In brief, we were encouraged to submit our manuscript by trying to establish a relationship in person with the editor/s or attaching a proper letter to the draft manuscript. Keeping in mind that this may be the first steps towards a life-long relationship, well sort of. Submission rules may differ: whether online or hardcopies might be required, books can be sent for review to more than one editorial board, journals usually only to one. Expect 2 weeks for the internal assessment and 3-8 weeks for external reviews. The author will be notified of the outcome, so brace yourself to be accepted, rejected or for the review/revise/resubmit cycle. The max period should be no longer than 12 weeks for revision, then the above repeats and the final decision to publish hopefully is going to reward you for all the hard work. Don’t be shy when it comes to following up, as Lisa McLaughlin, Editor of Feminist Media Studies pointed out: the tiny number of people working under volunteer conditions in some of the journals and the large number of submissions are behind the max time spans which can be expected: 12 months for revision, 18 months for publishing.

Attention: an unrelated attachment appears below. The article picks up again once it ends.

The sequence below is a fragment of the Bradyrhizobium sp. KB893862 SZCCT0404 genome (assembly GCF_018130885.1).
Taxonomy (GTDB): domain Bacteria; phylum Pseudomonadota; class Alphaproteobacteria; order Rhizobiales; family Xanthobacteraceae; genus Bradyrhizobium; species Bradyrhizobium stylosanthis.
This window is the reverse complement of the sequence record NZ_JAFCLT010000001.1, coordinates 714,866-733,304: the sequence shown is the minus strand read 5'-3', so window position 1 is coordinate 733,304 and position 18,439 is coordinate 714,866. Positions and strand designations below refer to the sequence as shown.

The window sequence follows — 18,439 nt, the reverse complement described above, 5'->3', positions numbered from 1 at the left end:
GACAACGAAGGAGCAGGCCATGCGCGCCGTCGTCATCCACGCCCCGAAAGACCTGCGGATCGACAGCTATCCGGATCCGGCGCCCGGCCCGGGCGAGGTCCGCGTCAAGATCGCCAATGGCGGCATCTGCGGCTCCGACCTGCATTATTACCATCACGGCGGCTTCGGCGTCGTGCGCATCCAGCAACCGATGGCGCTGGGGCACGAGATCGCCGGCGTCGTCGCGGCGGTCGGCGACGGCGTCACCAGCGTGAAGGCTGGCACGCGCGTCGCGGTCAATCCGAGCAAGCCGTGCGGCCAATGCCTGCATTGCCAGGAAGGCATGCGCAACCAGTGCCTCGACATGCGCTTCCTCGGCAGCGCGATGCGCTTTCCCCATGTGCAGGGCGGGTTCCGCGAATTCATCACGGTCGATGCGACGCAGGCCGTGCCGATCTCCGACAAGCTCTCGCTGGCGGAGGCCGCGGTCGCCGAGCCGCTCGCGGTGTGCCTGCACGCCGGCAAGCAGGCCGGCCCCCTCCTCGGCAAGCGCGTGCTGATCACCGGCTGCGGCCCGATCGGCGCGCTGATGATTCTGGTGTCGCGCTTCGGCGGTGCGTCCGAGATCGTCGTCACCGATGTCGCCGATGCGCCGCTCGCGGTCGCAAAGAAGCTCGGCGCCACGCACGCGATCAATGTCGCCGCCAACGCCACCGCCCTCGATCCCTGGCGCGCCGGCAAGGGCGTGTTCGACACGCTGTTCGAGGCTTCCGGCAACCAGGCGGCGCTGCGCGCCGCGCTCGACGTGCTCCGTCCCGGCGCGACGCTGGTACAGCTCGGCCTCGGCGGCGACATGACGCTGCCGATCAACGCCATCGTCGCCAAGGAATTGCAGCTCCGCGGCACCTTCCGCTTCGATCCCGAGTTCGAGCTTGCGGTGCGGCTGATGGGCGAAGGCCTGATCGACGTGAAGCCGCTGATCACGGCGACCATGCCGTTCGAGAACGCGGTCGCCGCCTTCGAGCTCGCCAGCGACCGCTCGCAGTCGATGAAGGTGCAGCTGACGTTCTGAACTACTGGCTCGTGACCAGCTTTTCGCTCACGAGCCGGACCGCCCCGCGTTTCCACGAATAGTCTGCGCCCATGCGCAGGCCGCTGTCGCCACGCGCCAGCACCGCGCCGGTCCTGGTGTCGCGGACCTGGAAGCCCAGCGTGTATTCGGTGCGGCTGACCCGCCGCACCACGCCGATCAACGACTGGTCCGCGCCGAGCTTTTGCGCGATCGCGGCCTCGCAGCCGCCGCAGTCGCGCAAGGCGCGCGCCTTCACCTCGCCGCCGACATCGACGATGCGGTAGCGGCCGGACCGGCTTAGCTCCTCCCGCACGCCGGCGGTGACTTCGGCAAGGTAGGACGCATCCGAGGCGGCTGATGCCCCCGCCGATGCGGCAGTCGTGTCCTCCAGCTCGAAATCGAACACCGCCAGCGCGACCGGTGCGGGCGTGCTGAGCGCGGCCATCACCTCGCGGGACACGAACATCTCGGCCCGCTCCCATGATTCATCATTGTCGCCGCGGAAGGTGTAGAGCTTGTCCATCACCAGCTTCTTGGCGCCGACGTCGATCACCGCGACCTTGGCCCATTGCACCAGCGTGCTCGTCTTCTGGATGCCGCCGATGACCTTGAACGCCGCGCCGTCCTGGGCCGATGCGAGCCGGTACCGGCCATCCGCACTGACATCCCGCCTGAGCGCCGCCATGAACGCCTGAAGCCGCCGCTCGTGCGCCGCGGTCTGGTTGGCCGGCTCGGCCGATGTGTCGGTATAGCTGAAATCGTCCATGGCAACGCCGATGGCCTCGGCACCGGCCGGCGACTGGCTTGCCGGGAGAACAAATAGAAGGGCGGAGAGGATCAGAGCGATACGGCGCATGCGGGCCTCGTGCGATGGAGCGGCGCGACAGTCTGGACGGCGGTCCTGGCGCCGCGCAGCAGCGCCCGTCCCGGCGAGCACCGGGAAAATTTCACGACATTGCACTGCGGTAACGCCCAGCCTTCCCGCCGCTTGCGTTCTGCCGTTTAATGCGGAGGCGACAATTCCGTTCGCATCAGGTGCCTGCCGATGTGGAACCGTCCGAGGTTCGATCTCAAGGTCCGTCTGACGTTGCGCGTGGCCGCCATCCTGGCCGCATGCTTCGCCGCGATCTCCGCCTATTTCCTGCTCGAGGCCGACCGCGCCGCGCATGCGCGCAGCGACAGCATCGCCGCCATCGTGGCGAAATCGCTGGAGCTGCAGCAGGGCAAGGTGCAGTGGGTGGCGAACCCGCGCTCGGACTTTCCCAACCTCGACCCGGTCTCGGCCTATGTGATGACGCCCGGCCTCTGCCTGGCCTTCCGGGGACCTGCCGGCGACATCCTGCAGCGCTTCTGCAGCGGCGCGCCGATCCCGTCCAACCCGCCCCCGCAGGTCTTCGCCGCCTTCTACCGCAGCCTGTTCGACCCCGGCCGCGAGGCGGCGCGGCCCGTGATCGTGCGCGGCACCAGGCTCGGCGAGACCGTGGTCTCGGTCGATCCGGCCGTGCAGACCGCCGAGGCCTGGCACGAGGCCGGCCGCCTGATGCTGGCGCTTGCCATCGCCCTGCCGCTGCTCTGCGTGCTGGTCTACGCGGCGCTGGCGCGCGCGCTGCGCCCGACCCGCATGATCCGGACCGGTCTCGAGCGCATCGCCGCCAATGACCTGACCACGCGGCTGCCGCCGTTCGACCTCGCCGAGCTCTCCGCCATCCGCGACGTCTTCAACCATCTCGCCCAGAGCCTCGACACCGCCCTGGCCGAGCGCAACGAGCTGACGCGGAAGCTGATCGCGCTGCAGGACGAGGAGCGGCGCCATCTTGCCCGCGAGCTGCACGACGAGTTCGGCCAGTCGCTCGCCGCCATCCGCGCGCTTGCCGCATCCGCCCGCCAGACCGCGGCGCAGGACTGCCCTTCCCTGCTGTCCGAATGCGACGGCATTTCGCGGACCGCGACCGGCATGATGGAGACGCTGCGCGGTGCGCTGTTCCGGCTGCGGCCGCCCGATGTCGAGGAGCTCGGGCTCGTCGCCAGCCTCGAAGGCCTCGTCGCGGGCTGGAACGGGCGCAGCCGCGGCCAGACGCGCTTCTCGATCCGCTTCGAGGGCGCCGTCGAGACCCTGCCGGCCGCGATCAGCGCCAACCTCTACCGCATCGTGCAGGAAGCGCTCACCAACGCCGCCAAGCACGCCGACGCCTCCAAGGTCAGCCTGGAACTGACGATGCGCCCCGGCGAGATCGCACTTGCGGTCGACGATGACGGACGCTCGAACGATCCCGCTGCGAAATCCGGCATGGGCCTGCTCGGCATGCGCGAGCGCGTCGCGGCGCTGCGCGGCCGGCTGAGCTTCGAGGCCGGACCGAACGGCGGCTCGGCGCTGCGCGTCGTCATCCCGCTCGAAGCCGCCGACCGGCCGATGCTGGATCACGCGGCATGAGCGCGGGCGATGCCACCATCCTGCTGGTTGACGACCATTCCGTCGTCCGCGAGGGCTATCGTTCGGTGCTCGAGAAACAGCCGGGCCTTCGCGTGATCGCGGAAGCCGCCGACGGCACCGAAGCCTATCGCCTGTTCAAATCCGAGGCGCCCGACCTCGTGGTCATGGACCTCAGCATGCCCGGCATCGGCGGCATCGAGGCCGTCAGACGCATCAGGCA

Now, that is certainly a nightmare for anyone researching new media, online social networks and the blogosphere…clearly, we had some discussion about this issue and tried to shed some light on the ways new media should be harnessed in the publishing industry, however, much more is to be discussed yet. Not at least because the seismic paradigm shift may entail a power shift.
The following individual academics provided discussed in panels as well as in small groups with delegates and this was an invaluable experience. I am most grateful Daniel Cunliffe‘s generous support and patient answering of all my many questions. He is Associate Editor of the New Review of Hypermedia and Multimedia. Elizabeth Buchanan, Associate Professor at Center For Information Policy Research in Milwaukee and Brian Loader, co-director of the Social Informatics Research Unit (SIRU) at the University of York, were remarkable in their critical views. Issues such as cultural differences, personal attitudes, the standard of assessment as well as differences among disciplines were at the centre of debate. A discussion of the ethics and politics of reviewing constructively and in a reflexive manner made me help to understand the wider infrastructure and gain an idea of what is possibly going to expect me in the not so far future. Certainly, I will try to see a reviewer’s comments from a much more holistic perspective and keep in mind that publishing and editing is of dialogical nature and are meant to strengthen the paper under scrutiny.